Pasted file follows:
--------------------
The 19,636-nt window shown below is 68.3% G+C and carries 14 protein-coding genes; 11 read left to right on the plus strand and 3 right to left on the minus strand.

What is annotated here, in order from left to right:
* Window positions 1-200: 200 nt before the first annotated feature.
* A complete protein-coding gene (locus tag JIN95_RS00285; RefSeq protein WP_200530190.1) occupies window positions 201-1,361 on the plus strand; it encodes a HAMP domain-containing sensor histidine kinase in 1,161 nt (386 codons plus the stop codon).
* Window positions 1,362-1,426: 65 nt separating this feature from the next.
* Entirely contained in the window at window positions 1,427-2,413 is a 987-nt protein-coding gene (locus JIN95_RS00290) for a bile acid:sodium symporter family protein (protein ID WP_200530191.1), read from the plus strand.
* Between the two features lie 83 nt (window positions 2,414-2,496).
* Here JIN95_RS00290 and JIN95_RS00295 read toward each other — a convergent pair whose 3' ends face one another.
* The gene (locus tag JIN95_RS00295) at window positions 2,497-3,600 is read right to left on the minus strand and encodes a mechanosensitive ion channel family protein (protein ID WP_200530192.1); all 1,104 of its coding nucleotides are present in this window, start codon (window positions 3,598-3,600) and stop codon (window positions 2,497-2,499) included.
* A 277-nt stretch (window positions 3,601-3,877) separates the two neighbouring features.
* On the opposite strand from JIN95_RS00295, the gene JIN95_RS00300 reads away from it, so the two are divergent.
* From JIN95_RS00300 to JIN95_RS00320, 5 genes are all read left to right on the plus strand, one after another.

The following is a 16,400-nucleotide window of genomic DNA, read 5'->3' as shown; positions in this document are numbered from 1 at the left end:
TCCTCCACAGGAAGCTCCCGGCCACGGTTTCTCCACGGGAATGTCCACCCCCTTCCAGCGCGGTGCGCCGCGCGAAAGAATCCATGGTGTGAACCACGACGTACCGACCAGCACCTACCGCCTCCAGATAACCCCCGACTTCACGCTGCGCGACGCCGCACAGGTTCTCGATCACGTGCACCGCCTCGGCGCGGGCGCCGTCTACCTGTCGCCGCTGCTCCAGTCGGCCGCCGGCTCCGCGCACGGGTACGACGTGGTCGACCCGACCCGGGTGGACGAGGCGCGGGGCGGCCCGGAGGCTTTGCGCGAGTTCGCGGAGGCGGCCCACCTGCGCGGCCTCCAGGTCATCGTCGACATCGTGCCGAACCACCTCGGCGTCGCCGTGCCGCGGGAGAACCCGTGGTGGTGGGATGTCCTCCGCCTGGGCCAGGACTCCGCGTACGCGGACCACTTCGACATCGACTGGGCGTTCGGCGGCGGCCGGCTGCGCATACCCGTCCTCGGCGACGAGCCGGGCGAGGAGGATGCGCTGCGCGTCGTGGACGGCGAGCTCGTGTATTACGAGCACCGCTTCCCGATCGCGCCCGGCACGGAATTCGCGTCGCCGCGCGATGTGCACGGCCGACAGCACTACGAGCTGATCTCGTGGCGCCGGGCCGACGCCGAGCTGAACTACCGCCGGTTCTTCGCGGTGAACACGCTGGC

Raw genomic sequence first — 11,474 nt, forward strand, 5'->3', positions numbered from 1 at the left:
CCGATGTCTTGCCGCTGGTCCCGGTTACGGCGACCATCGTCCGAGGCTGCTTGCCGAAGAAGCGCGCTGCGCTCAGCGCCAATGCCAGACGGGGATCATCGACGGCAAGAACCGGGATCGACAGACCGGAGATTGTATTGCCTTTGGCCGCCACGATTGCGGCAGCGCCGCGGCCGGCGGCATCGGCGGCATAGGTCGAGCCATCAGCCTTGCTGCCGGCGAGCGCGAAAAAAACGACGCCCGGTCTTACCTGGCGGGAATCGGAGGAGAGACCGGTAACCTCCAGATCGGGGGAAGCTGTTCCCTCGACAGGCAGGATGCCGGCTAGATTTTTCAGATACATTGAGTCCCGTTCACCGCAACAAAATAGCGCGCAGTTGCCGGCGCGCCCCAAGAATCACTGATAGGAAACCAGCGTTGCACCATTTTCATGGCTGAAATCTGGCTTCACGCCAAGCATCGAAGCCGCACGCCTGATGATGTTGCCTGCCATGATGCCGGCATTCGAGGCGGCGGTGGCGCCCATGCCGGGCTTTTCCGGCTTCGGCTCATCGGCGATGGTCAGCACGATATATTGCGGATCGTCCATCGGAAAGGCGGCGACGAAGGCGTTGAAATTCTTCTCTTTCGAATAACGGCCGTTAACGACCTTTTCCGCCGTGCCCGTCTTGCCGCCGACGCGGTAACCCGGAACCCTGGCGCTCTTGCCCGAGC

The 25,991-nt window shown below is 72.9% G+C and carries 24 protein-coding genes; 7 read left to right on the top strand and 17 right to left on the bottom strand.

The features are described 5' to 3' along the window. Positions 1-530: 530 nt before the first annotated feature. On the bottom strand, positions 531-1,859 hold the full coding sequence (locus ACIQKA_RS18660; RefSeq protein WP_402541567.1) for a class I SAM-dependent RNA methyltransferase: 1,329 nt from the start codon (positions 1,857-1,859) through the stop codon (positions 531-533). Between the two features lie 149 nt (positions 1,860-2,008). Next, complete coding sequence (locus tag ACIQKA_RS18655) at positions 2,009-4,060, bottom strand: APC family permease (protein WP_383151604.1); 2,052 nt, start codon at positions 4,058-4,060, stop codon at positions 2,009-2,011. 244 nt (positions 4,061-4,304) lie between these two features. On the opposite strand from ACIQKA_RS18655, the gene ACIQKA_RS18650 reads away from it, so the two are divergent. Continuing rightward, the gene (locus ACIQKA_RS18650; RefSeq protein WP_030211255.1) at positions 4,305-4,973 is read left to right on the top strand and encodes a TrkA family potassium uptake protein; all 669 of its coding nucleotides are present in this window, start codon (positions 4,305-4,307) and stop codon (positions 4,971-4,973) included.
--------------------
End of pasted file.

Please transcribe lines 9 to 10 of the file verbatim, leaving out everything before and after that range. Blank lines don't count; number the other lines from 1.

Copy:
* The gene (locus tag JIN95_RS00295) at window positions 2,497-3,600 is read right to left on the minus strand and encodes a mechanosensitive ion channel family protein (protein ID WP_200530192.1); all 1,104 of its coding nucleotides are present in this window, start codon (window positions 3,598-3,600) and stop codon (window positions 2,497-2,499) included.
* A 277-nt stretch (window positions 3,601-3,877) separates the two neighbouring features.